University of California-Davis
Thursday, April 23, 2015
5:30 pm reception followed by 6:00 lecture and book-signing
Dallas Hall, McCord Auditorium
Although this event is free and open to the public, seating is limited.
Click here to register online or call 214-768-3684.
The Ghost Dance of 1890 promised Indian believers a new earth and the resurrection of the old ways, but was buried with the dead at the Wounded Knee Massacre - -or so the history books tell us. But in fact, the Ghost Dance did not die. It spread, adapted and survived, influencing religious practice among Indian peoples long into the twentieth century. How did it survive? What did it offer believers that helped them make their way in the modern world? And how have so many historians, writers, and filmmakers been so wrong about this American religion? In this lively public lecture, Louis Warren answers these questions by re-examining the origins and meaning of the Ghost Dance and offers a bold reinterpretation of a pivotal moment in American history.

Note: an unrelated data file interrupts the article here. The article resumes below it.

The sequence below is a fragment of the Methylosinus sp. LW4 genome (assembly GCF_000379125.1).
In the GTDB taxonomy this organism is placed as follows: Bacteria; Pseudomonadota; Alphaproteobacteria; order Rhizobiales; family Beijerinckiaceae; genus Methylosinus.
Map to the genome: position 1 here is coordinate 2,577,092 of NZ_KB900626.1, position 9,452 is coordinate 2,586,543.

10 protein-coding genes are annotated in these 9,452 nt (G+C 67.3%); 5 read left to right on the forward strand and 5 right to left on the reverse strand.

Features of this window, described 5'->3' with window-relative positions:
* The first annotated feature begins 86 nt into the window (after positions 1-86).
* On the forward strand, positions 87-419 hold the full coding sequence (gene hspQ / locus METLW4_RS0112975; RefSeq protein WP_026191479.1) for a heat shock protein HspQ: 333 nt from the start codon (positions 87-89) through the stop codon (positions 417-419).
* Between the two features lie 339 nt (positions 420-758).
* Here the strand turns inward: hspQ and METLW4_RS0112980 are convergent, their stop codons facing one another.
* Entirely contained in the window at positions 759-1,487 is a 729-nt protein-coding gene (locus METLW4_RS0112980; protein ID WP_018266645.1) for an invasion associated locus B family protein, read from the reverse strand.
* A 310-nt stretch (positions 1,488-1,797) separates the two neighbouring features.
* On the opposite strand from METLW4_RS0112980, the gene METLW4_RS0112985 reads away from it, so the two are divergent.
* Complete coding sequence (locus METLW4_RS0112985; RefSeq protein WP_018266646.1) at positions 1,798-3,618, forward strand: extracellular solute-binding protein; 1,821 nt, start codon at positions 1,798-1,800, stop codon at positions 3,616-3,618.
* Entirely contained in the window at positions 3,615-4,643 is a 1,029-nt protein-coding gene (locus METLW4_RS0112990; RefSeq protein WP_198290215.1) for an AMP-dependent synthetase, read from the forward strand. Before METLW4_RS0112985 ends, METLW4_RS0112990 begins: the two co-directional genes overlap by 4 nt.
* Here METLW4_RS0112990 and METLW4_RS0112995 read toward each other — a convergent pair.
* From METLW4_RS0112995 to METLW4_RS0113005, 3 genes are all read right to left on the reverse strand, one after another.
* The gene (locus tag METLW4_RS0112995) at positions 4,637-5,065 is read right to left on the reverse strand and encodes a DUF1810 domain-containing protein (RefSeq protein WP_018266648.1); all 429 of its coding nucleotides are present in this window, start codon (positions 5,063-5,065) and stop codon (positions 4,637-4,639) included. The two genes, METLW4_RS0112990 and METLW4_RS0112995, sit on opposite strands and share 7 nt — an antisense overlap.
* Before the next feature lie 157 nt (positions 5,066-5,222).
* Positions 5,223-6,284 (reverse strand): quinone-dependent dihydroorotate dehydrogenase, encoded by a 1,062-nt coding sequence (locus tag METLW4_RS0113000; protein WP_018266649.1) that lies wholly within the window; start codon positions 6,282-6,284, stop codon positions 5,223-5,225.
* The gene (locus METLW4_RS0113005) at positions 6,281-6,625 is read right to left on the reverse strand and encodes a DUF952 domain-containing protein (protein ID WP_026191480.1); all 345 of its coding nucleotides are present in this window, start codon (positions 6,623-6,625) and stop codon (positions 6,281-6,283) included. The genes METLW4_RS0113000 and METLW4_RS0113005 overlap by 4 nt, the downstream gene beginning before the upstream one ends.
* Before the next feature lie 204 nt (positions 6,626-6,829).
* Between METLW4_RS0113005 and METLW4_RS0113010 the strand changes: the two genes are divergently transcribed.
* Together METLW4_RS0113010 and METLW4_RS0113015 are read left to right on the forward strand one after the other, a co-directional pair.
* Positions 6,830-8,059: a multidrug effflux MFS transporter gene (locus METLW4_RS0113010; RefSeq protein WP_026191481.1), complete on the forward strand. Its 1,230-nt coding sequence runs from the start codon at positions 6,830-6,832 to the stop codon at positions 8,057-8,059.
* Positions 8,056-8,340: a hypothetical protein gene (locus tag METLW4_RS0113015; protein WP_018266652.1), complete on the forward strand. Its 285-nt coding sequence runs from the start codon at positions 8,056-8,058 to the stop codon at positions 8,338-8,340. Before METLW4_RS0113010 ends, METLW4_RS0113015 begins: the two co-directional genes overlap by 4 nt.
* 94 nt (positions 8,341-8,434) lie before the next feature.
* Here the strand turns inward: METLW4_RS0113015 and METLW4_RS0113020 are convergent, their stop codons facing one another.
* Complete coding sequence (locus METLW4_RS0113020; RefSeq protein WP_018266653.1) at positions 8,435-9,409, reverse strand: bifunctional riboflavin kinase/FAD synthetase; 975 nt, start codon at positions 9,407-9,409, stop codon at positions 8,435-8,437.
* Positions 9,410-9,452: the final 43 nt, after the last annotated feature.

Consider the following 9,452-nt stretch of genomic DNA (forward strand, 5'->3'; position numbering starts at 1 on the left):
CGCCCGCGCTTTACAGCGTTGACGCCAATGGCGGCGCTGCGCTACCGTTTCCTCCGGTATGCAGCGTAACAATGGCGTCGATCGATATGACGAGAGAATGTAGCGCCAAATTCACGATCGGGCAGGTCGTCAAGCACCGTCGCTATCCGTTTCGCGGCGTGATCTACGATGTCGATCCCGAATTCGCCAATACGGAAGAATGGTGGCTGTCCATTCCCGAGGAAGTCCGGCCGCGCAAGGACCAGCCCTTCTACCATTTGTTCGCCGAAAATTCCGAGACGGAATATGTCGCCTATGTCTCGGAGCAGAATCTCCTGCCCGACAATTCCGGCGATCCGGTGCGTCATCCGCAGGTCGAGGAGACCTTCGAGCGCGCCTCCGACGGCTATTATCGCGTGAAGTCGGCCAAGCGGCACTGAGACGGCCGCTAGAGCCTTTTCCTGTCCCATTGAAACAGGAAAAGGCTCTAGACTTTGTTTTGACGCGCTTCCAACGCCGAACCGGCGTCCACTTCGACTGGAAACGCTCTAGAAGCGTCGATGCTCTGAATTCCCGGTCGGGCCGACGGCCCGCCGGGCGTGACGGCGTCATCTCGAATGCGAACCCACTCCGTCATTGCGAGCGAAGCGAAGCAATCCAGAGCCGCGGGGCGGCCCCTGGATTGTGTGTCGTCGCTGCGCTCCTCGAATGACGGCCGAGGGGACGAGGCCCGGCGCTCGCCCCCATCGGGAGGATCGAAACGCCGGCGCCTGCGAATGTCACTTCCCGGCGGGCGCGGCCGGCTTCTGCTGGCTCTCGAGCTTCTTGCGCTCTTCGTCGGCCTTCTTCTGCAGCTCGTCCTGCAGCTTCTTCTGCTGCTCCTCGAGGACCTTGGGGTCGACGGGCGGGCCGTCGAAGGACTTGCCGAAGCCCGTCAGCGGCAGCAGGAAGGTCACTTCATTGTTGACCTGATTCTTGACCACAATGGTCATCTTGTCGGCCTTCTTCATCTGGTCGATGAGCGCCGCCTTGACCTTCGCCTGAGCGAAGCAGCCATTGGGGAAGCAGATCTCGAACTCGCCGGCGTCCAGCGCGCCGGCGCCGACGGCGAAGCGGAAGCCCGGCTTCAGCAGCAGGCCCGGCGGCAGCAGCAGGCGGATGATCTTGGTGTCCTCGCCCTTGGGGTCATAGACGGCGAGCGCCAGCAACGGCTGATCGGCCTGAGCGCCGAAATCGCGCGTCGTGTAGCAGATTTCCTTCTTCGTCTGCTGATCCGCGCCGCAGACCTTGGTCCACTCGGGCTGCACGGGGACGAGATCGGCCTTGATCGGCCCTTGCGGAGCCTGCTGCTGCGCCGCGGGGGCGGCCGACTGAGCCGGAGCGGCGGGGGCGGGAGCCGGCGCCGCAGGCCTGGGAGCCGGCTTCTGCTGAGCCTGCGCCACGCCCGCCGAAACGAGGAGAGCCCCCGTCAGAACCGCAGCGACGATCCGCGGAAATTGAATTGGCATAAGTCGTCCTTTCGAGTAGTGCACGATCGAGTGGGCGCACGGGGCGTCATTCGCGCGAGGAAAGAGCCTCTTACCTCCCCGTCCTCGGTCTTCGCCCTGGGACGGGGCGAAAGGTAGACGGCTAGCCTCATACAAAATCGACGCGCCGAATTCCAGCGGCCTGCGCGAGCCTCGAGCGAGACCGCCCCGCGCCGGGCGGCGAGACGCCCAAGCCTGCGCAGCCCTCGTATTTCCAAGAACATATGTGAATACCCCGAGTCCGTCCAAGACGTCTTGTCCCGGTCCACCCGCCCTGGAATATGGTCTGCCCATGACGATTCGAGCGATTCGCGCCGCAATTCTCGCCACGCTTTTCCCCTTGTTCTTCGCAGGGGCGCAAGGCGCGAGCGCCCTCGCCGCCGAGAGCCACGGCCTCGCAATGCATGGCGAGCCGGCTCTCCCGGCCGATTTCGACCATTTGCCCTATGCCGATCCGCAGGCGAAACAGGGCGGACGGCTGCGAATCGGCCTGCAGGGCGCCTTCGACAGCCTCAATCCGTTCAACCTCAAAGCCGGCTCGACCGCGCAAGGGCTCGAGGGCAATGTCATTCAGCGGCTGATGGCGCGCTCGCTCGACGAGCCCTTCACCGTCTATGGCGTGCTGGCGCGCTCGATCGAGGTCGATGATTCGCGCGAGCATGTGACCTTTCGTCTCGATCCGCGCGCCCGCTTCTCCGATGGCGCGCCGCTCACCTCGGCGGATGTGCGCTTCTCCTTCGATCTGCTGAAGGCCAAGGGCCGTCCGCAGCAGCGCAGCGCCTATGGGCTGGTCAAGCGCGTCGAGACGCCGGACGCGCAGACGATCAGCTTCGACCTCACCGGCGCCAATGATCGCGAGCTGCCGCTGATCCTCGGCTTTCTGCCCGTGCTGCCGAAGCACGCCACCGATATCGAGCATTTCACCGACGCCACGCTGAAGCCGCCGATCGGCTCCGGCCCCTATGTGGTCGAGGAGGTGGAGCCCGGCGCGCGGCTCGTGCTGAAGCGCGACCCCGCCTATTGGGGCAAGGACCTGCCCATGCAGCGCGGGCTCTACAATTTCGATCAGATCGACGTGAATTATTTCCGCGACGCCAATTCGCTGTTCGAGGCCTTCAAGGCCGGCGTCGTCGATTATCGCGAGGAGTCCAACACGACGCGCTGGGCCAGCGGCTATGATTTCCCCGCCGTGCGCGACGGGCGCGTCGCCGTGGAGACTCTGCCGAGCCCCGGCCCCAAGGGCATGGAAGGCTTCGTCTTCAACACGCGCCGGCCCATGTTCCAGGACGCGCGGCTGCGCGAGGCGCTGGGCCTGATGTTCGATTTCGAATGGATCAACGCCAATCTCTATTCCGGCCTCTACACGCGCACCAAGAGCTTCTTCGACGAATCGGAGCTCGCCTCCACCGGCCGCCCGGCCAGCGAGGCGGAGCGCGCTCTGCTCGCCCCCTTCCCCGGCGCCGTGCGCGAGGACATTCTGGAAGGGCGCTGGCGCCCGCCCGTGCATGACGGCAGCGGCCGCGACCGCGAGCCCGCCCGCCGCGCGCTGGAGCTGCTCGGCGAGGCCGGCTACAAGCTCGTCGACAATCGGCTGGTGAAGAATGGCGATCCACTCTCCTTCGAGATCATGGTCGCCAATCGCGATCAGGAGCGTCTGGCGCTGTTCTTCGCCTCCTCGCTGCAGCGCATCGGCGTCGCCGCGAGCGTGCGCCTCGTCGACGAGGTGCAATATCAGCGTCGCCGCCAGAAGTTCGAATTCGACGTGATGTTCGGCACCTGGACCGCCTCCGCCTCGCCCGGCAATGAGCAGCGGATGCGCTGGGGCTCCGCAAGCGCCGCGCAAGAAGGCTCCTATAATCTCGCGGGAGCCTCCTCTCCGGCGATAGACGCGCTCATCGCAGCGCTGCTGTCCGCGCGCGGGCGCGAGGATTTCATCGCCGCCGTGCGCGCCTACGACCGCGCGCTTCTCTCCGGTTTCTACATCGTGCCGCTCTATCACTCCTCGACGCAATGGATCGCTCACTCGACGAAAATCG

Louis Warren is the W. Turrentine Professor of History at the University of California-Davis, and a leading scholar on the American West. He is the author of two previous books: The Hunter's Game: Poachers and Conservationists in Twentieth-Century America (Yale, 1997), and Buffalo Bill's America: William Cody and the Wild West Show (Knopf, 2005), both of which won major professional awards. He received a Guggenheim Fellowship to support his work on "A Hole in the Dream."
This lecture is sponsored in part with SMU's Dedman College Interdisciplinary Institute's Scott-Hawkins Lecture Series.